NaBloPoMo 2020 – Today’s Lesson
Tonight’s lesson emerges from my Engaging with Difference class. It’s a classic “Duh-HA!” (Duh + ah-HA!, thank you Tony & Diane!) epiphany, arising from a novel (to me) and profound mindfulness practice that I plan to adopt permanently.
Duh-HA! At my best, I am relentlessly curious and ask excellent, open and honest questions. When I’m hijacked or triggered, I speak in unqualified declarations and generalizations, which I hate.
What is the worst version of yourself, is it what you loathe most in others?
The practice is Critical Moment Dialogue (CMD), developed by the Personal Leadership folks. In a nutshell, when I feel “something’s up,” ie I notice some kind of internal hijack occurring in real time, I can choose to react as usual, or do a CMD and find a better way through.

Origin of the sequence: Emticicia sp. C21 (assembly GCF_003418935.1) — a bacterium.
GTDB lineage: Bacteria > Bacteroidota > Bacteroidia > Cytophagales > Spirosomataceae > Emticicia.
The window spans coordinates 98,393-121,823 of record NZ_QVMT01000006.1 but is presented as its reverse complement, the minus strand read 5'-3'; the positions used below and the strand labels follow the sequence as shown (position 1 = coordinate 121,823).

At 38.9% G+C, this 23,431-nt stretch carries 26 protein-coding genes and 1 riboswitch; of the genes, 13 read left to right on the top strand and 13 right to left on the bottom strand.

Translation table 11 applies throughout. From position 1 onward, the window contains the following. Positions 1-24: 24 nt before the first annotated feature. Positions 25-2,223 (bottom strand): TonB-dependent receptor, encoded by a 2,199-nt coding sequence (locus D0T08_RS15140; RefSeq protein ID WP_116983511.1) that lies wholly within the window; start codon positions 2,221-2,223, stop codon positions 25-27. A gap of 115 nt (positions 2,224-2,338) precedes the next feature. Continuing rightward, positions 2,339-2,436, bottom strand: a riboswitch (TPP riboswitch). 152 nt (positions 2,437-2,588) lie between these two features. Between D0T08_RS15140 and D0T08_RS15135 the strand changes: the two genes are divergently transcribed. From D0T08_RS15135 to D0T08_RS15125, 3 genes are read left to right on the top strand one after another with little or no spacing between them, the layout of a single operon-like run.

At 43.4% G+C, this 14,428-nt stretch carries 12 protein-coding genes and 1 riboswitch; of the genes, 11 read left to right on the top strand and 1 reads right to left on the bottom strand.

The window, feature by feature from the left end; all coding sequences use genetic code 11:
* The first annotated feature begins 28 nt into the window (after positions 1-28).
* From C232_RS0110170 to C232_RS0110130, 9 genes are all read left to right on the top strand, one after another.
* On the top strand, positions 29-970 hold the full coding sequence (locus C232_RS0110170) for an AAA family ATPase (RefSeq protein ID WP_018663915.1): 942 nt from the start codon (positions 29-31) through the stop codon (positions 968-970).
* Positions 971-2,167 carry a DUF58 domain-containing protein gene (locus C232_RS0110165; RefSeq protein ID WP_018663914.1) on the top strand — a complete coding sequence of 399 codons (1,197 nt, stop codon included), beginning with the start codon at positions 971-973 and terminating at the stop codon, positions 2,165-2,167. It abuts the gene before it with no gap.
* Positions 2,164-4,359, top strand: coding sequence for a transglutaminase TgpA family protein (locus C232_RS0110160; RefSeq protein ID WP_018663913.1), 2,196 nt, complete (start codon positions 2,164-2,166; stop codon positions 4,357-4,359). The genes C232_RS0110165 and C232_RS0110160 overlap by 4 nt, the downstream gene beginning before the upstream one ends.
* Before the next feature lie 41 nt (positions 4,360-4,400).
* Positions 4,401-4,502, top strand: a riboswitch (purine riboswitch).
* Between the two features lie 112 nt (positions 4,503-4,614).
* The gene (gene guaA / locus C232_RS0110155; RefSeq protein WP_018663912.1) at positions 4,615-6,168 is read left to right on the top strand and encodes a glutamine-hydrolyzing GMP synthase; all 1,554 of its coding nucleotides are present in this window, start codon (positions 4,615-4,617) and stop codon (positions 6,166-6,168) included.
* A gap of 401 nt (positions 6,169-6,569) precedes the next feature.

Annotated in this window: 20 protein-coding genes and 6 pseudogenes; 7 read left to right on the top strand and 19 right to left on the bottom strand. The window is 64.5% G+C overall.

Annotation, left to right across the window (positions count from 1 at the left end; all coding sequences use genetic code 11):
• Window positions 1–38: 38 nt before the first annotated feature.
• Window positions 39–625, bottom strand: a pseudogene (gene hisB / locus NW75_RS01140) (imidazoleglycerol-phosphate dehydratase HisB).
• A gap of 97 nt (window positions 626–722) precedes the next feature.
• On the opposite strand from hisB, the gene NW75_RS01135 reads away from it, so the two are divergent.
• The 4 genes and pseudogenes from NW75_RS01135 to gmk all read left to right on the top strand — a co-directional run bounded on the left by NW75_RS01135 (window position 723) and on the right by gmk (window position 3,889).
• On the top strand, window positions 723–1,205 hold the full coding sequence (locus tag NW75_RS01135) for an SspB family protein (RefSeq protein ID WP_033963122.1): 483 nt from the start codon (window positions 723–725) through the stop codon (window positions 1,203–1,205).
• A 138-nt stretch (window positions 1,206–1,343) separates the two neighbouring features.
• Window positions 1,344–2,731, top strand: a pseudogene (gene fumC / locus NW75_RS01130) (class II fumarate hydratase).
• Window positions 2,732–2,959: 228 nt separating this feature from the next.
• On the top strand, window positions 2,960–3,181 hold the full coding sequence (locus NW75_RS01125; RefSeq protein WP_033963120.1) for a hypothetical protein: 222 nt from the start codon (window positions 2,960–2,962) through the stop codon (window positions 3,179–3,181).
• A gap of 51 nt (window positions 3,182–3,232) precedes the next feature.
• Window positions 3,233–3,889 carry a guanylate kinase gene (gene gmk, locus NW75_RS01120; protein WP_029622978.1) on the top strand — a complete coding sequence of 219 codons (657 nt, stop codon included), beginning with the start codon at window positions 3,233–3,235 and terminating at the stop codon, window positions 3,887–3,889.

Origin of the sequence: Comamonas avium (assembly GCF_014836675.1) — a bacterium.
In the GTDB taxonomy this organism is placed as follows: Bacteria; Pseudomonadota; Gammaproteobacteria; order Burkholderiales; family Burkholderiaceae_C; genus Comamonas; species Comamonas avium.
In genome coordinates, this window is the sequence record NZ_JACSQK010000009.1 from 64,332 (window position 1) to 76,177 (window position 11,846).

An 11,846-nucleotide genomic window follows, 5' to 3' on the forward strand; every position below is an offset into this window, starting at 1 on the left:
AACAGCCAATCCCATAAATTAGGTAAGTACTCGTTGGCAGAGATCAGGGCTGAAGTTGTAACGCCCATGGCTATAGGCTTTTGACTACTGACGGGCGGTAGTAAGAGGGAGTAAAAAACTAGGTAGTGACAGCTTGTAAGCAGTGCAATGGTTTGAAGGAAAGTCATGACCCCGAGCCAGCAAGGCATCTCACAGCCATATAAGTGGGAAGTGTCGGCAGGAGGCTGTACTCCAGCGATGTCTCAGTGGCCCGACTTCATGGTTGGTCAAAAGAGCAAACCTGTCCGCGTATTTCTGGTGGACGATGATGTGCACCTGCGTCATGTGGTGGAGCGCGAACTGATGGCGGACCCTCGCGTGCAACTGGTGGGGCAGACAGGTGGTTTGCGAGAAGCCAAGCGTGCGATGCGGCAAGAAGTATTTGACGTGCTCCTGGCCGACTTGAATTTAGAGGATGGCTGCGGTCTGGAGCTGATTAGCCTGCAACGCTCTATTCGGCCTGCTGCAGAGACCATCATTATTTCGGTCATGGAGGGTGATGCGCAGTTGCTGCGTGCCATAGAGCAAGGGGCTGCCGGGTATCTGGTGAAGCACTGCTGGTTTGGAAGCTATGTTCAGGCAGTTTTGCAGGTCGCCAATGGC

I reflected on a recent, disconcerting conversation with a colleague. One of the six elements of CMD practice is attending to physical sensation. The Duh-HA occurred when I recalled my desire to raise an eyebrow, cock my head, and curl my lip, which manifested as left temporalis muscle tightening. The CMD exercise helped me understand my subjective experience in that moment: I felt a disconnect. My counterpart and I were enacting our usual misunderstanding pattern. I usually blame him for being vague and self-absorbed, but now I realize that we probably grasp divergent meanings for the words we choose. Just this one insight, in the instant I apprehended it, reoriented my entire attitude toward him and our future conversations.
The next time we meet, I can breathe slower and more deeply, and slacken my jaw. Evoking my commitment to curiosity, I can remember to ask more clarifying questions before making false assumptions and jumping to antagonistic judgments.
Seriously, DUH. HA!